A rootkit is a cloaking technology designed to hide the existence of other programs, usually spyware or viruses, from being detected by computer users.

What Russinovich detailed on his posting was how he found a rootkit on his computer while testing a software program designed to detect such programs.

As Russinovich discovered, this particular rootkit was designed to hide the existence of digital rights management software called XCP that was created by United Kingdom-based company First4Internet and used on selected CDs by Sony BMG.

There are several reasons Sony BMG’s rootkit fiasco has raised such a fuss among security experts as well as music consumers.

That a major corporation would secretly embed such a program within its products is scary enough, but this particular rootkit made computers vulnerable to virus attacks. What’s more, removing the rootkit could cause other problems within a computer system, such as disabling computer CD players.

In short, Sony BMG distributed a security risk with every CD it sold that contained First4Internet’s rootkit and DRM software.

It’s been said that the five stages of grief are denial, anger, bargaining, depression and acceptance. While no one can accurately say the infamous rootkit caused Sony BMG to experience all stages, it appears that the label did have its own episode of denial.

Business Week Online reports that Sony BMG knew about the potential problems posed by the rootkit’s existence on October 4th, almost one month before Russinovich’s Halloween posting.

Now it appears the first person to discover the rootkit wasn’t Russinovich, but John Guarino, the owner of a Manhattan-based, two-person PC repair shop called TecAngels.com. Evidently, Guarino had been removing the rootkit from his customers’ computers for months without knowing exactly where it came from or how it was finding its way onto computers.

Guarino eventually discovered the Sony BMG link September 30th when he inserted a CD by Amerie into his tray and realized the disc was loading the rootkit onto his own computer.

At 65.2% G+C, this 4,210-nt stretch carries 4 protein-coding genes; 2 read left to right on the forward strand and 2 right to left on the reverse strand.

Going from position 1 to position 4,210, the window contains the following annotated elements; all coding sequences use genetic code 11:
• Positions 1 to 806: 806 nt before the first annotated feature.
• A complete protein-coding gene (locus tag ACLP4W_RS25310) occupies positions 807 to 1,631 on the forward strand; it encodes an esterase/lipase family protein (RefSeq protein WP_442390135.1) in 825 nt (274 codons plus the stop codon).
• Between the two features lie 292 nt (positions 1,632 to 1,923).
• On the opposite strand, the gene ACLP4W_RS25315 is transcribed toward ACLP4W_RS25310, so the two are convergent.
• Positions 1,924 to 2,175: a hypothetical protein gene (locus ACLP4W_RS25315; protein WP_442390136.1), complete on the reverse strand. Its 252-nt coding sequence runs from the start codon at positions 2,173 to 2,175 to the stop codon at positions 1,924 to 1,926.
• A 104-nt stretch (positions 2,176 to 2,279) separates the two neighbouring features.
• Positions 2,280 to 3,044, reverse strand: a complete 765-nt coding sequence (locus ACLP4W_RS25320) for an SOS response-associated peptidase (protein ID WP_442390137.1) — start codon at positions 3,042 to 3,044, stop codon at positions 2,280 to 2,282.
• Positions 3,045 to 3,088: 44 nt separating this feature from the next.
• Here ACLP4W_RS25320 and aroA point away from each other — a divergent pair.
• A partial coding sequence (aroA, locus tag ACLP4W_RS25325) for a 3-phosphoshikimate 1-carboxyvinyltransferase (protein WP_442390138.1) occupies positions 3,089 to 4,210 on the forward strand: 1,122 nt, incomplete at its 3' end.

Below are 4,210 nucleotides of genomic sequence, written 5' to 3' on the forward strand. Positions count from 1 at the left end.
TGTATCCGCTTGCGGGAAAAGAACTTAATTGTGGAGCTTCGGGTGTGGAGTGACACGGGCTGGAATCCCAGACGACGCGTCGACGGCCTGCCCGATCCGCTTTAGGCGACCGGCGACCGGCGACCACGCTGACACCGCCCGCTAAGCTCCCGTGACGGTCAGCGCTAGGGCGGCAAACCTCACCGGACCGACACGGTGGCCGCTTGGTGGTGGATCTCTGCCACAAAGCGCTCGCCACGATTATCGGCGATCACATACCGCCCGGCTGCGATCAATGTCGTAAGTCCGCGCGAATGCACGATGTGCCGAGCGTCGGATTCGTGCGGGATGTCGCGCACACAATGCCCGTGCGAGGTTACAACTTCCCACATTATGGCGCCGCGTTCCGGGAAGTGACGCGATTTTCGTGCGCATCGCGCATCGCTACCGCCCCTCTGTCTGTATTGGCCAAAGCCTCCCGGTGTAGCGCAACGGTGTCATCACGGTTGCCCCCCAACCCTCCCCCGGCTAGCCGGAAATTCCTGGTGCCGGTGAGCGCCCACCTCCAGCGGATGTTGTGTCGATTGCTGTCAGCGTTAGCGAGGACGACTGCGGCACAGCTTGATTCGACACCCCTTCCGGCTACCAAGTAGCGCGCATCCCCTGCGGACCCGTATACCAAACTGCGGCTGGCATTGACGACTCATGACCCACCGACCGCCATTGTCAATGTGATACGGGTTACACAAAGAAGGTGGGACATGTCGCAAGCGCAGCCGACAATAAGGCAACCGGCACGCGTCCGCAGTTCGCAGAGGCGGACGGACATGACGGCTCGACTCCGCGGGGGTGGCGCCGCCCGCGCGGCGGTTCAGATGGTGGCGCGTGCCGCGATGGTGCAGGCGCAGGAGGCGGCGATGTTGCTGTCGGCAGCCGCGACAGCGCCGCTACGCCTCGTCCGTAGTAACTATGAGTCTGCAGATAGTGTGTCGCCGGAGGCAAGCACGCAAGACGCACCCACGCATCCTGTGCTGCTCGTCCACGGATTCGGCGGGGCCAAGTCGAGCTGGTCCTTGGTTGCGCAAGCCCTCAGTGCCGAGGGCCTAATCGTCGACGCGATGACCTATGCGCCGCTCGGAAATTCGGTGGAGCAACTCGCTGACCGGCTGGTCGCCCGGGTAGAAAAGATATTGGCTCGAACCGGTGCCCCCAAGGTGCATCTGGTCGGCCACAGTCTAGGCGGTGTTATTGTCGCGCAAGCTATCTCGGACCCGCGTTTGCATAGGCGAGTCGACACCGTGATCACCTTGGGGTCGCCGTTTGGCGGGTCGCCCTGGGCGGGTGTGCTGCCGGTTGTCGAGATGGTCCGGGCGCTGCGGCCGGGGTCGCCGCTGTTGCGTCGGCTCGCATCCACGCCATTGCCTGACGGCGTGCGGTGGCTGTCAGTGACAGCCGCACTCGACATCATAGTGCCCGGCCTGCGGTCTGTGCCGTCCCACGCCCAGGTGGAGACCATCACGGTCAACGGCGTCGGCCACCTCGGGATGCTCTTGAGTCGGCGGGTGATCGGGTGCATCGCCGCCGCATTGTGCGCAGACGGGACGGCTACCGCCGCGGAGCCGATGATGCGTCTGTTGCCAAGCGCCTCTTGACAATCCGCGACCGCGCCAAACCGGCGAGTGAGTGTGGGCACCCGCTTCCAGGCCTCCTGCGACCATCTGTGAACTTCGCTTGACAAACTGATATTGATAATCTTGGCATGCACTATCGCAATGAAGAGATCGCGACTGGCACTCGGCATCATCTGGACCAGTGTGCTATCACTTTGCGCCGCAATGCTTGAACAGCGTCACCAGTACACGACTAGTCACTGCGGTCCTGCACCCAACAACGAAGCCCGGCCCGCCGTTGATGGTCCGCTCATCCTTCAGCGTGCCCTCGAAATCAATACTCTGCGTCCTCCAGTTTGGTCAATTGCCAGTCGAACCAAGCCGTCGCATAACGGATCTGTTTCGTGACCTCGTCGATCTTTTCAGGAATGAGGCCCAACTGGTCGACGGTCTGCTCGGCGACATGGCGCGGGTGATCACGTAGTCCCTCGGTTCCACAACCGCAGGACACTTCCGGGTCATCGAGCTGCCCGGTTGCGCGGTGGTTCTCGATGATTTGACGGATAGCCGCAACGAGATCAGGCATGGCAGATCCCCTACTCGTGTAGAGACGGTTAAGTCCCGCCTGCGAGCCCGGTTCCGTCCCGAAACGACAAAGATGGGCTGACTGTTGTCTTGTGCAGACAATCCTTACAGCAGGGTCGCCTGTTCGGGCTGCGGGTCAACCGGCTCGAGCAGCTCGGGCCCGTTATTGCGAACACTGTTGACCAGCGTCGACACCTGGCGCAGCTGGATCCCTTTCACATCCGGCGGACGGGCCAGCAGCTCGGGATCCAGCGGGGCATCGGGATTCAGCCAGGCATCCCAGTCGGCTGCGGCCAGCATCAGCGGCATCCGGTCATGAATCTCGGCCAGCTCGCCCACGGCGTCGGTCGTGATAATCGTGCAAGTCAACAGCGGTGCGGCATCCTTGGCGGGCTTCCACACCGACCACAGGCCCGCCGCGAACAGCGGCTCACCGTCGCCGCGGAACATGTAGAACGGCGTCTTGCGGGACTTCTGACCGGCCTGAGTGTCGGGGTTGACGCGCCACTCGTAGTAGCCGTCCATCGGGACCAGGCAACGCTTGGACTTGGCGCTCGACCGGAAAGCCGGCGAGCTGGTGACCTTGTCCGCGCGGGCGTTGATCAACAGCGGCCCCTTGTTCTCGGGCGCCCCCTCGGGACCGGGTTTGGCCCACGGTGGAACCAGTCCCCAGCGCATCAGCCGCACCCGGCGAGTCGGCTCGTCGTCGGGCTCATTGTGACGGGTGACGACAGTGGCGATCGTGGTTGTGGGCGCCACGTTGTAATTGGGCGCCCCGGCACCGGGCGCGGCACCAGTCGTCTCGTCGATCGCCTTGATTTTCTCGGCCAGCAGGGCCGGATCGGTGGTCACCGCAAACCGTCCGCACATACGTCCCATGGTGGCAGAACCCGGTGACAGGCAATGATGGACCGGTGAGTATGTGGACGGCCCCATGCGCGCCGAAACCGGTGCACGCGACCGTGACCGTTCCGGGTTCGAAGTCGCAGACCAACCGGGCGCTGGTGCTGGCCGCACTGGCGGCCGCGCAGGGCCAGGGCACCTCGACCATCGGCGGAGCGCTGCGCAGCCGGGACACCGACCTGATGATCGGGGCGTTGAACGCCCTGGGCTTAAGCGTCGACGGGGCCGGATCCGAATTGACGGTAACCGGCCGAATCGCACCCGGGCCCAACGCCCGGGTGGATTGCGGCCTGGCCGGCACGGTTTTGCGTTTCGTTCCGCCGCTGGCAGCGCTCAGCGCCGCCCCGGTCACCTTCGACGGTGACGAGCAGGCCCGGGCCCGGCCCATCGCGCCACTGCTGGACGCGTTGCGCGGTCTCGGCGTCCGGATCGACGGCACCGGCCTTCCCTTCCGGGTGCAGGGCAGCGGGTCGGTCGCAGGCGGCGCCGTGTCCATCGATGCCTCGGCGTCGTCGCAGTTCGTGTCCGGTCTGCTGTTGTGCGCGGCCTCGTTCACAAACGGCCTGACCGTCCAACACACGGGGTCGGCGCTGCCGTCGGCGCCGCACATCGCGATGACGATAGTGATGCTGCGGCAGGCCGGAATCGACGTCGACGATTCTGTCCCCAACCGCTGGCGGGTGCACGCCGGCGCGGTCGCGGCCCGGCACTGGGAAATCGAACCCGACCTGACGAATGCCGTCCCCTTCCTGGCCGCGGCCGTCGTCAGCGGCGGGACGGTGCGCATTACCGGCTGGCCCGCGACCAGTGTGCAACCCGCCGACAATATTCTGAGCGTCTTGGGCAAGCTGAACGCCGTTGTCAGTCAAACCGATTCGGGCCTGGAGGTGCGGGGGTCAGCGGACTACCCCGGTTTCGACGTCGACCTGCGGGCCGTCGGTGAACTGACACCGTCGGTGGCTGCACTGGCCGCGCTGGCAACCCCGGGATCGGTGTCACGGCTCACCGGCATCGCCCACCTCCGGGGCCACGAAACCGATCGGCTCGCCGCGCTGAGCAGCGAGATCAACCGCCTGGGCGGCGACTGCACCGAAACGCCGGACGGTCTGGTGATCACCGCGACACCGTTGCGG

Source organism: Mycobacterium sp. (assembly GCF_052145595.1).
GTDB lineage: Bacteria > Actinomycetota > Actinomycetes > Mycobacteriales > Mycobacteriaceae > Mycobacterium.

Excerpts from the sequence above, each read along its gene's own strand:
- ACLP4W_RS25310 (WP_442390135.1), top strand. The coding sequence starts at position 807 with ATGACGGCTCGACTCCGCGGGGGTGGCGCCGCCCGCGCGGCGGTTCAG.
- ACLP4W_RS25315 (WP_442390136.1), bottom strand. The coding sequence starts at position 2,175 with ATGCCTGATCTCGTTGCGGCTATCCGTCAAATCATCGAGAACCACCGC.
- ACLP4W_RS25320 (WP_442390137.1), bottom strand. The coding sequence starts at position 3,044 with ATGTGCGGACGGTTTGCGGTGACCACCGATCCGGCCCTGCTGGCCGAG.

Guarino e-mailed Finnish computer security company F-Secure. Because F-Secure markets a program designed to find such security breaches, the company was very interested in what Guarino had discovered. After conducting its own investigation, F-Secure contacted the company that manufactures Sony BMG discs, Sony DADC, which forwarded the e-mail to the label on October 7th.

According to Business Week Online, Sony BMG’s President of Digital Global Business Thomas Hesse said at that time the F-Secure e-mail seemed to be about a “routine matter,” which didn’t indicate that the software was anything but “benign.”

But Sony BMG did ask First4Internet to look into the matter. Meanwhile, F-Secure described the problem in a report sent to both the label and First4Internet October 17th, warning the rootkit in the XCP DRM software could enable virus writers to not only place viruses on computers infected with the software, but hide those viruses from anti-virus programs. It was in that report that F-Secure referred to the XCP rootkit as a “major security risk.”

What happened after that depends on whom you talk to. F-Secure and First4Internet held a conference call on October 20th and, according to F-Secure, the folks at First4Internet claimed the rootkit wasn’t that big of a concern because few people knew about it, and that an update planned for next year would fix the problem.

Then F-Secure conferenced with Sony BMG. But F-Secure came away from that phone call feeling that Sony BMG wasn’t planning on doing anything about the CDs already in circulation.

According to Business Week Online, F-Secure director of research Santeri Kangas said, “We told them it was a major security risk. They thought we were silly. They wanted to keep the problem quiet.”

However, Sony BMG disputes that account, and claims the label planned on fixing the problem as soon as possible by distributing a patch.

But then came October 31st when Russinovich posted the first public word on his blog. That’s when the kit really hit the fan.